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Obesity crisis requires population-level and specialist individual approaches

By Paul Mulholland - 17th Dec 2023

 A ‘two-pronged’ approach is necessary to address the obesity crisis, the Irish Endocrine Society (IES) Annual Meeting 2023 was told in this year’s McKenna Lecture.

The McKenna Lecture, which took place on the second day of the IES meeting, was delivered by Prof Francis Finucane, Consultant Endocrinologist at Saolta University Health Care Group, and Professor in Medicine at University of Galway.

At the beginning of the lecture, Prof Finucane spoke about his clinical research Fellowship at St James’s Hospital, Dublin.

This work investigated cardiovascular and metabolic perturbations in Irish children with obesity, as well as the response to exercise in young patients with type 2 diabetes (T2D).

He told attendees that it highlighted the much higher cardiovascular risk, and resistance to the benefits of exercise, in young people under 40 affected by T2D.

Prof Finucane also completed a post-doctoral Fellowship at the MRC epidemiology unit at the University of Cambridge, UK.

It was during this Fellowship he was exposed to a 1985 paper, ‘Sick individuals and sick populations’ by the epidemiologist Prof Geoffrey Rose, which provided a framework to respond to public health crises.

The first part of the ‘two-pronged’ approach Prof Rose proposed was to address the “causes of incidence” in the population.

With obesity, Prof Finucane said this would involve removing the drivers of unhealthy diet, such as through sugar taxes and advertising bans.

The second part of the approach is the need for the provision of care to individuals as required, such as specialist clinical interventions for people with severe obesity.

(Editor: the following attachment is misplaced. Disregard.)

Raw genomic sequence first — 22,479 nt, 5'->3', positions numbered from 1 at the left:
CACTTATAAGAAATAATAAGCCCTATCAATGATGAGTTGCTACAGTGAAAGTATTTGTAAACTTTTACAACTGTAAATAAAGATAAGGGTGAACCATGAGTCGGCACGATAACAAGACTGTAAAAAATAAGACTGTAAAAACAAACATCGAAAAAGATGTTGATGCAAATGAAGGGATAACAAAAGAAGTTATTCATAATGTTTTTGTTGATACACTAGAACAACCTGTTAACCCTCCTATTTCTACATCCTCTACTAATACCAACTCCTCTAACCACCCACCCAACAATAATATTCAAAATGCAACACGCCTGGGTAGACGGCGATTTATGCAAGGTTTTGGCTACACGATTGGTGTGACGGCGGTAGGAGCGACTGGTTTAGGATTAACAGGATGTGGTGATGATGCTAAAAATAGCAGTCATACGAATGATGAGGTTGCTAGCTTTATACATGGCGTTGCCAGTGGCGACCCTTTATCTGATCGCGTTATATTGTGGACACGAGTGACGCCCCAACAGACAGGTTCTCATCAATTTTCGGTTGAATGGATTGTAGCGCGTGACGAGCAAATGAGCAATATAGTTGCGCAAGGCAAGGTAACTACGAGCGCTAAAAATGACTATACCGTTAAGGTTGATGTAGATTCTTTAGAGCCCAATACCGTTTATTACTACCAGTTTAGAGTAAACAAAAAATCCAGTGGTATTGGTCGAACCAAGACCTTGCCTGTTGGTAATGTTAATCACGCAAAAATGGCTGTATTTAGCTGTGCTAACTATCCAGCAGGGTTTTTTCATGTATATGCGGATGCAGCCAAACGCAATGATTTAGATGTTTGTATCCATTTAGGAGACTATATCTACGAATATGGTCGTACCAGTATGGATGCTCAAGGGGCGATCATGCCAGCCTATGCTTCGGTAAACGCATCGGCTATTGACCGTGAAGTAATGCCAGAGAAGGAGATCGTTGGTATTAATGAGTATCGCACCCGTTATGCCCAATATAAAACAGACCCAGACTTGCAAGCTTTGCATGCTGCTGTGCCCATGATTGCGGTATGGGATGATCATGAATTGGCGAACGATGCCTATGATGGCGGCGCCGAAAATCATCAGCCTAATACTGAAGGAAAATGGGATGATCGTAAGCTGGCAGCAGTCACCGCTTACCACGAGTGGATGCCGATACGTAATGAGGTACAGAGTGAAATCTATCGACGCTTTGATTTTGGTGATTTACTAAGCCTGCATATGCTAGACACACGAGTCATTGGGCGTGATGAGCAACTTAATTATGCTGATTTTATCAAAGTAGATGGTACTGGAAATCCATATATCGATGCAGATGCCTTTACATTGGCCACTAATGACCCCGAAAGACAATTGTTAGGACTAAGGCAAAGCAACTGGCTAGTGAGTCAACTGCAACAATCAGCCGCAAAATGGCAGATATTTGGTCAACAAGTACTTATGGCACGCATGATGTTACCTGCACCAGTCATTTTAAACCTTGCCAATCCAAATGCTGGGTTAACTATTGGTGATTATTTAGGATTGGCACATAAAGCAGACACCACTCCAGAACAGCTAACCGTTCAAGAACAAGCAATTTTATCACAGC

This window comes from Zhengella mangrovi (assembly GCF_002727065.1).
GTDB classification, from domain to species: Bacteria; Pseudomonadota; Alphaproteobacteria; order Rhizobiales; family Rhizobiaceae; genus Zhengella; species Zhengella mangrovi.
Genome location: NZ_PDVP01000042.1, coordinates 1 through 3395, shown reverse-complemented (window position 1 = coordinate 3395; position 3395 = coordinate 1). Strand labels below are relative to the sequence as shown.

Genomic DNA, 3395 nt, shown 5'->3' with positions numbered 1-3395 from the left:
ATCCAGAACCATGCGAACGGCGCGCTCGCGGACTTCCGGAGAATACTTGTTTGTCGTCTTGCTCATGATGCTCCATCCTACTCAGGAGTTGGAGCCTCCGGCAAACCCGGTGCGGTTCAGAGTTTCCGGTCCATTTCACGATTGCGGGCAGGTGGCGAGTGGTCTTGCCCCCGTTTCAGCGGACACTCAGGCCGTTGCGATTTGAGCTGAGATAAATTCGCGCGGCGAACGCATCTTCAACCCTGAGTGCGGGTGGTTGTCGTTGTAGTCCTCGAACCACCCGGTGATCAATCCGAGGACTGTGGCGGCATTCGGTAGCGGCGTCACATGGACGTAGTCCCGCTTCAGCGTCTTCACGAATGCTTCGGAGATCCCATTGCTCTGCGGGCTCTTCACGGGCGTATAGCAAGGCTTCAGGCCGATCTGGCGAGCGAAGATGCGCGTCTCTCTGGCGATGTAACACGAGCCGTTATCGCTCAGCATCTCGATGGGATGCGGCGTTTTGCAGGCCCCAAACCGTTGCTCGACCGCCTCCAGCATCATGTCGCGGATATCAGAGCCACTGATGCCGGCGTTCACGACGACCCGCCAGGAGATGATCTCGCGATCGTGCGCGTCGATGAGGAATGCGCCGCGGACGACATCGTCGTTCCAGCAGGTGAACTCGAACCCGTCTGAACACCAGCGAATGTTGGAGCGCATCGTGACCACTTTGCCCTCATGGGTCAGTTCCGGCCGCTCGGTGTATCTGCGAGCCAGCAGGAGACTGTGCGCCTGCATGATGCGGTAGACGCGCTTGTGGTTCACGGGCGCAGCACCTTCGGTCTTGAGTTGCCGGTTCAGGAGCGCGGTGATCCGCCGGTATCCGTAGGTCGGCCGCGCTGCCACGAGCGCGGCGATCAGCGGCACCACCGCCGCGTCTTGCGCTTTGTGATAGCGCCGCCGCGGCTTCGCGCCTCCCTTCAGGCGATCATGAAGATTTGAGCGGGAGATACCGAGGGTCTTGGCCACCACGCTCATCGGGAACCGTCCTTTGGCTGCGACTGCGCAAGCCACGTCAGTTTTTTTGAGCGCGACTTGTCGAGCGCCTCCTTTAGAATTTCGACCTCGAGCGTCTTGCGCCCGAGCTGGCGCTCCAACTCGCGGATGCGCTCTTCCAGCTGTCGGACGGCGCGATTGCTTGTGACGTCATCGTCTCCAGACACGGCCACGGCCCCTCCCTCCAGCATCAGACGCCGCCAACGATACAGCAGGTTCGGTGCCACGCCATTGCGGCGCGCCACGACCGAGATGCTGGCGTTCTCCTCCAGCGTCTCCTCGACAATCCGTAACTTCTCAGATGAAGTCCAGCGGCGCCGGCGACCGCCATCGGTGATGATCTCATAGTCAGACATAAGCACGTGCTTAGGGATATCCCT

Speaking to the Medical Independent (MI), Prof Finucane said his aim in the lecture was to describe the difference “between one type of intervention, which is the high-risk approach for individual patients, and the population-level approach for everybody”.

“We often mix those two up,” he said.

“And my fundamental objective was to make endocrinologists aware that there is a distinction between the types of interventions we can introduce.”

Prof Finucane told MI that neither population-level nor specialist individual approaches were currently being satisfactorily implemented in relation to addressing obesity in Ireland.

“I think if policymakers and medical experts truly understood obesity and how Geoffrey Rose’s ideas pertained to obesity, we’d be doing a lot better on both fronts.”

However, he also said that progress was being achieved in some areas.

Prof Finucane presented newly published research data about the benefits of purposeful weight loss in patients undergoing a commissioned structured lifestyle programme at Croí, the cardiac charity based in the west of Ireland.

Over 1,000 patients have enrolled on the programme since its inception in 2012.

In adults with severe obesity, the study found older age and good mental health were associated with programme completion and attaining ≥5 per cent weight loss.

Improvements in cardiovascular and metabolic outcomes were proportional to the amount of weight lost. “Our finding that improvements in mental health were also proportional to the amount of weight lost is particularly novel,” according to the study’s conclusion.

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